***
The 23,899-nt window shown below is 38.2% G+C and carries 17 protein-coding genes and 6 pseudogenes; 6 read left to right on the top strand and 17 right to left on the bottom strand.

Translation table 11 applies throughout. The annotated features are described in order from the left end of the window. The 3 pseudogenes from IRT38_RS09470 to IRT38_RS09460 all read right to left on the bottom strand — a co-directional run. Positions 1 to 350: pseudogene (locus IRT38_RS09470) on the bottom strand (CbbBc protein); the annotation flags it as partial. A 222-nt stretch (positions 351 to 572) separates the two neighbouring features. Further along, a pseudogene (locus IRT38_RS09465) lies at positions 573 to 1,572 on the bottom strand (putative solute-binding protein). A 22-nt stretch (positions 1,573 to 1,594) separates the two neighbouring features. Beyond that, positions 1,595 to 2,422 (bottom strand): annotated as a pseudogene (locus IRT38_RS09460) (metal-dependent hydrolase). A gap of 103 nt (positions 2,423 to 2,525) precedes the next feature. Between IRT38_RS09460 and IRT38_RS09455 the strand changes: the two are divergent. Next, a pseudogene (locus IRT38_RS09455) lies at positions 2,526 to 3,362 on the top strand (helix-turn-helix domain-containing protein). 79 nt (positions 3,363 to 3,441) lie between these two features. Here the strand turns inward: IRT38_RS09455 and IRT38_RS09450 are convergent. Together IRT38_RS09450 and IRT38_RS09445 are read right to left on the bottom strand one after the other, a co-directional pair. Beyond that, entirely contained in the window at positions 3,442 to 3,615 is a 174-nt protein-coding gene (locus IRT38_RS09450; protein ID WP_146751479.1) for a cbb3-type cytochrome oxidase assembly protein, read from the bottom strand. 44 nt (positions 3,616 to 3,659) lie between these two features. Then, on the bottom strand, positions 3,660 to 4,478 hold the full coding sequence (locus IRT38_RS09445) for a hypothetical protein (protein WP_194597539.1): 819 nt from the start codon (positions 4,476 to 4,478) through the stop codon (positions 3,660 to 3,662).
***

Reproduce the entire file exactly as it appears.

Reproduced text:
The 23,899-nt window shown below is 38.2% G+C and carries 17 protein-coding genes and 6 pseudogenes; 6 read left to right on the top strand and 17 right to left on the bottom strand.

Translation table 11 applies throughout. The annotated features are described in order from the left end of the window. The 3 pseudogenes from IRT38_RS09470 to IRT38_RS09460 all read right to left on the bottom strand — a co-directional run. Positions 1 to 350: pseudogene (locus IRT38_RS09470) on the bottom strand (CbbBc protein); the annotation flags it as partial. A 222-nt stretch (positions 351 to 572) separates the two neighbouring features. Further along, a pseudogene (locus IRT38_RS09465) lies at positions 573 to 1,572 on the bottom strand (putative solute-binding protein). A 22-nt stretch (positions 1,573 to 1,594) separates the two neighbouring features. Beyond that, positions 1,595 to 2,422 (bottom strand): annotated as a pseudogene (locus IRT38_RS09460) (metal-dependent hydrolase). A gap of 103 nt (positions 2,423 to 2,525) precedes the next feature. Between IRT38_RS09460 and IRT38_RS09455 the strand changes: the two are divergent. Next, a pseudogene (locus IRT38_RS09455) lies at positions 2,526 to 3,362 on the top strand (helix-turn-helix domain-containing protein). 79 nt (positions 3,363 to 3,441) lie between these two features. Here the strand turns inward: IRT38_RS09455 and IRT38_RS09450 are convergent. Together IRT38_RS09450 and IRT38_RS09445 are read right to left on the bottom strand one after the other, a co-directional pair. Beyond that, entirely contained in the window at positions 3,442 to 3,615 is a 174-nt protein-coding gene (locus IRT38_RS09450; protein ID WP_146751479.1) for a cbb3-type cytochrome oxidase assembly protein, read from the bottom strand. 44 nt (positions 3,616 to 3,659) lie between these two features. Then, on the bottom strand, positions 3,660 to 4,478 hold the full coding sequence (locus IRT38_RS09445) for a hypothetical protein (protein WP_194597539.1): 819 nt from the start codon (positions 4,476 to 4,478) through the stop codon (positions 3,660 to 3,662).